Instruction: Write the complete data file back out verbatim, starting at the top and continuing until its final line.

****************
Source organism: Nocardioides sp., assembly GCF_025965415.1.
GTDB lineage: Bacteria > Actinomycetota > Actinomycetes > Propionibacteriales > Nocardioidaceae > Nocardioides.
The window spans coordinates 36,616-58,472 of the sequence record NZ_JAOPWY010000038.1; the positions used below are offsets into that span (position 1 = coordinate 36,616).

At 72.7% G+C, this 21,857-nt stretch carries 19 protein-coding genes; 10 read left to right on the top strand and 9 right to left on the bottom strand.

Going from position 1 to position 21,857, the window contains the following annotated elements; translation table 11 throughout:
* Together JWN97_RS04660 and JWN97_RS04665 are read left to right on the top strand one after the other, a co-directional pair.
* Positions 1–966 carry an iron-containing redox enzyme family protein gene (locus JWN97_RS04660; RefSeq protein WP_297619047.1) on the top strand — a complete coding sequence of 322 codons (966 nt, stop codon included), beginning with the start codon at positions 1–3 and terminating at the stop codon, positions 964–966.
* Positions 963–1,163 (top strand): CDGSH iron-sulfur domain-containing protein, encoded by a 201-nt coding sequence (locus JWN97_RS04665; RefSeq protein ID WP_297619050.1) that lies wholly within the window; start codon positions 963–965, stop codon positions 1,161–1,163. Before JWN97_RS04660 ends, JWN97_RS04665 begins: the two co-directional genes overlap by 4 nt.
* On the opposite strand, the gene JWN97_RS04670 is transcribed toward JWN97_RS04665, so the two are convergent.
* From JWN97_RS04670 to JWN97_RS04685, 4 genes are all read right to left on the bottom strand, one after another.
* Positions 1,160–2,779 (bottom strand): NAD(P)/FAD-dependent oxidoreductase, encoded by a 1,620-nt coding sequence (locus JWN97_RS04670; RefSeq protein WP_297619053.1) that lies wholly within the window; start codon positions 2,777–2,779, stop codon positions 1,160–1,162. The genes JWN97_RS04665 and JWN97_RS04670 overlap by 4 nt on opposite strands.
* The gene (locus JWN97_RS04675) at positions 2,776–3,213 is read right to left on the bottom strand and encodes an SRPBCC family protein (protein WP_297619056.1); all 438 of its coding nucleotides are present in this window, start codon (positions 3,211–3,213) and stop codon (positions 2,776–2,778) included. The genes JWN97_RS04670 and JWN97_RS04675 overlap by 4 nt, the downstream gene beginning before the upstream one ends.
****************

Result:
Source organism: Nocardioides sp., assembly GCF_025965415.1.
GTDB lineage: Bacteria > Actinomycetota > Actinomycetes > Propionibacteriales > Nocardioidaceae > Nocardioides.
The window spans coordinates 36,616-58,472 of the sequence record NZ_JAOPWY010000038.1; the positions used below are offsets into that span (position 1 = coordinate 36,616).

At 72.7% G+C, this 21,857-nt stretch carries 19 protein-coding genes; 10 read left to right on the top strand and 9 right to left on the bottom strand.

Going from position 1 to position 21,857, the window contains the following annotated elements; translation table 11 throughout:
* Together JWN97_RS04660 and JWN97_RS04665 are read left to right on the top strand one after the other, a co-directional pair.
* Positions 1–966 carry an iron-containing redox enzyme family protein gene (locus JWN97_RS04660; RefSeq protein WP_297619047.1) on the top strand — a complete coding sequence of 322 codons (966 nt, stop codon included), beginning with the start codon at positions 1–3 and terminating at the stop codon, positions 964–966.
* Positions 963–1,163 (top strand): CDGSH iron-sulfur domain-containing protein, encoded by a 201-nt coding sequence (locus JWN97_RS04665; RefSeq protein ID WP_297619050.1) that lies wholly within the window; start codon positions 963–965, stop codon positions 1,161–1,163. Before JWN97_RS04660 ends, JWN97_RS04665 begins: the two co-directional genes overlap by 4 nt.
* On the opposite strand, the gene JWN97_RS04670 is transcribed toward JWN97_RS04665, so the two are convergent.
* From JWN97_RS04670 to JWN97_RS04685, 4 genes are all read right to left on the bottom strand, one after another.
* Positions 1,160–2,779 (bottom strand): NAD(P)/FAD-dependent oxidoreductase, encoded by a 1,620-nt coding sequence (locus JWN97_RS04670; RefSeq protein WP_297619053.1) that lies wholly within the window; start codon positions 2,777–2,779, stop codon positions 1,160–1,162. The genes JWN97_RS04665 and JWN97_RS04670 overlap by 4 nt on opposite strands.
* The gene (locus JWN97_RS04675) at positions 2,776–3,213 is read right to left on the bottom strand and encodes an SRPBCC family protein (protein WP_297619056.1); all 438 of its coding nucleotides are present in this window, start codon (positions 3,211–3,213) and stop codon (positions 2,776–2,778) included. The genes JWN97_RS04670 and JWN97_RS04675 overlap by 4 nt, the downstream gene beginning before the upstream one ends.